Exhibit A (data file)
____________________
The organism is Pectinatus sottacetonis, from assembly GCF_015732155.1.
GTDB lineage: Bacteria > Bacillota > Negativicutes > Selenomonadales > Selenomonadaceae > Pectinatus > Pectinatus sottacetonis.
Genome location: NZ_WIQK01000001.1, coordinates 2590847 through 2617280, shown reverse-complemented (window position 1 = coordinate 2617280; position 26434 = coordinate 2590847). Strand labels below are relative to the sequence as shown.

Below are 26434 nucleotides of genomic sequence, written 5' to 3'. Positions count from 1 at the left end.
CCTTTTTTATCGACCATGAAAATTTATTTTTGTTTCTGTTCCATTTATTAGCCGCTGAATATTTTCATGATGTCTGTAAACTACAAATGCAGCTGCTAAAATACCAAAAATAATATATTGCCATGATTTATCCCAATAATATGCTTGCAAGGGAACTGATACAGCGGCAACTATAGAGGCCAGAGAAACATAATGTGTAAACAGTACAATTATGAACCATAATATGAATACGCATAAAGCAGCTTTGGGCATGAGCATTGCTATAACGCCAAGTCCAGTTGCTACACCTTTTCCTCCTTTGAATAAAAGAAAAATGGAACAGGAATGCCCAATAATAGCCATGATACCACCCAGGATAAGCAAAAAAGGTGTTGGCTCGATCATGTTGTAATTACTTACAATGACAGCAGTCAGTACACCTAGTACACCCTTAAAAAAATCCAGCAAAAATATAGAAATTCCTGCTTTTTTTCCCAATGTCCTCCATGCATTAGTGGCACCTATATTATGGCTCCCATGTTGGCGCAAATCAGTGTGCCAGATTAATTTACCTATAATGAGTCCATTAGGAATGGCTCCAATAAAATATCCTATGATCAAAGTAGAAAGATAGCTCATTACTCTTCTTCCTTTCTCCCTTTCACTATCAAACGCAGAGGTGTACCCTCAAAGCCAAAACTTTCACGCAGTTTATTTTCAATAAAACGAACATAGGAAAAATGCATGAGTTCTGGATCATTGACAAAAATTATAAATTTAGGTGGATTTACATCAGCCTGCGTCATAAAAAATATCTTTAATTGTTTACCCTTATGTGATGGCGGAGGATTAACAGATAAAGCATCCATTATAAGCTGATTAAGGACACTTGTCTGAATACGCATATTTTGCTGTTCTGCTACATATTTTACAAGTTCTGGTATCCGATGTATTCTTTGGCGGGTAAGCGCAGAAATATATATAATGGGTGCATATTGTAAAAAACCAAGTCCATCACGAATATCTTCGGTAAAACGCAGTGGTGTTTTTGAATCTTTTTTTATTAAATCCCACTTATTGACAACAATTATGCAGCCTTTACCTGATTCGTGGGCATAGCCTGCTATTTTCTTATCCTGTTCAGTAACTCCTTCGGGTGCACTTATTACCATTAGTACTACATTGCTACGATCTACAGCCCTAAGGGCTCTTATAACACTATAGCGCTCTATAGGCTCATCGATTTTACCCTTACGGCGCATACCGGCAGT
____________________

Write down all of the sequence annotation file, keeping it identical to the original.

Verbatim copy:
The organism is Pectinatus sottacetonis, from assembly GCF_015732155.1.
GTDB lineage: Bacteria > Bacillota > Negativicutes > Selenomonadales > Selenomonadaceae > Pectinatus > Pectinatus sottacetonis.
Genome location: NZ_WIQK01000001.1, coordinates 2590847 through 2617280, shown reverse-complemented (window position 1 = coordinate 2617280; position 26434 = coordinate 2590847). Strand labels below are relative to the sequence as shown.

Below are 26434 nucleotides of genomic sequence, written 5' to 3'. Positions count from 1 at the left end.
CCTTTTTTATCGACCATGAAAATTTATTTTTGTTTCTGTTCCATTTATTAGCCGCTGAATATTTTCATGATGTCTGTAAACTACAAATGCAGCTGCTAAAATACCAAAAATAATATATTGCCATGATTTATCCCAATAATATGCTTGCAAGGGAACTGATACAGCGGCAACTATAGAGGCCAGAGAAACATAATGTGTAAACAGTACAATTATGAACCATAATATGAATACGCATAAAGCAGCTTTGGGCATGAGCATTGCTATAACGCCAAGTCCAGTTGCTACACCTTTTCCTCCTTTGAATAAAAGAAAAATGGAACAGGAATGCCCAATAATAGCCATGATACCACCCAGGATAAGCAAAAAAGGTGTTGGCTCGATCATGTTGTAATTACTTACAATGACAGCAGTCAGTACACCTAGTACACCCTTAAAAAAATCCAGCAAAAATATAGAAATTCCTGCTTTTTTTCCCAATGTCCTCCATGCATTAGTGGCACCTATATTATGGCTCCCATGTTGGCGCAAATCAGTGTGCCAGATTAATTTACCTATAATGAGTCCATTAGGAATGGCTCCAATAAAATATCCTATGATCAAAGTAGAAAGATAGCTCATTACTCTTCTTCCTTTCTCCCTTTCACTATCAAACGCAGAGGTGTACCCTCAAAGCCAAAACTTTCACGCAGTTTATTTTCAATAAAACGAACATAGGAAAAATGCATGAGTTCTGGATCATTGACAAAAATTATAAATTTAGGTGGATTTACATCAGCCTGCGTCATAAAAAATATCTTTAATTGTTTACCCTTATGTGATGGCGGAGGATTAACAGATAAAGCATCCATTATAAGCTGATTAAGGACACTTGTCTGAATACGCATATTTTGCTGTTCTGCTACATATTTTACAAGTTCTGGTATCCGATGTATTCTTTGGCGGGTAAGCGCAGAAATATATATAATGGGTGCATATTGTAAAAAACCAAGTCCATCACGAATATCTTCGGTAAAACGCAGTGGTGTTTTTGAATCTTTTTTTATTAAATCCCACTTATTGACAACAATTATGCAGCCTTTACCTGATTCGTGGGCATAGCCTGCTATTTTCTTATCCTGTTCAGTAACTCCTTCGGGTGCACTTATTACCATTAGTACTACATTGCTACGATCTACAGCCCTAAGGGCTCTTATAACACTATAGCGCTCTATAGGCTCATCGATTTTACCCTTACGGCGCATACCGGCAGT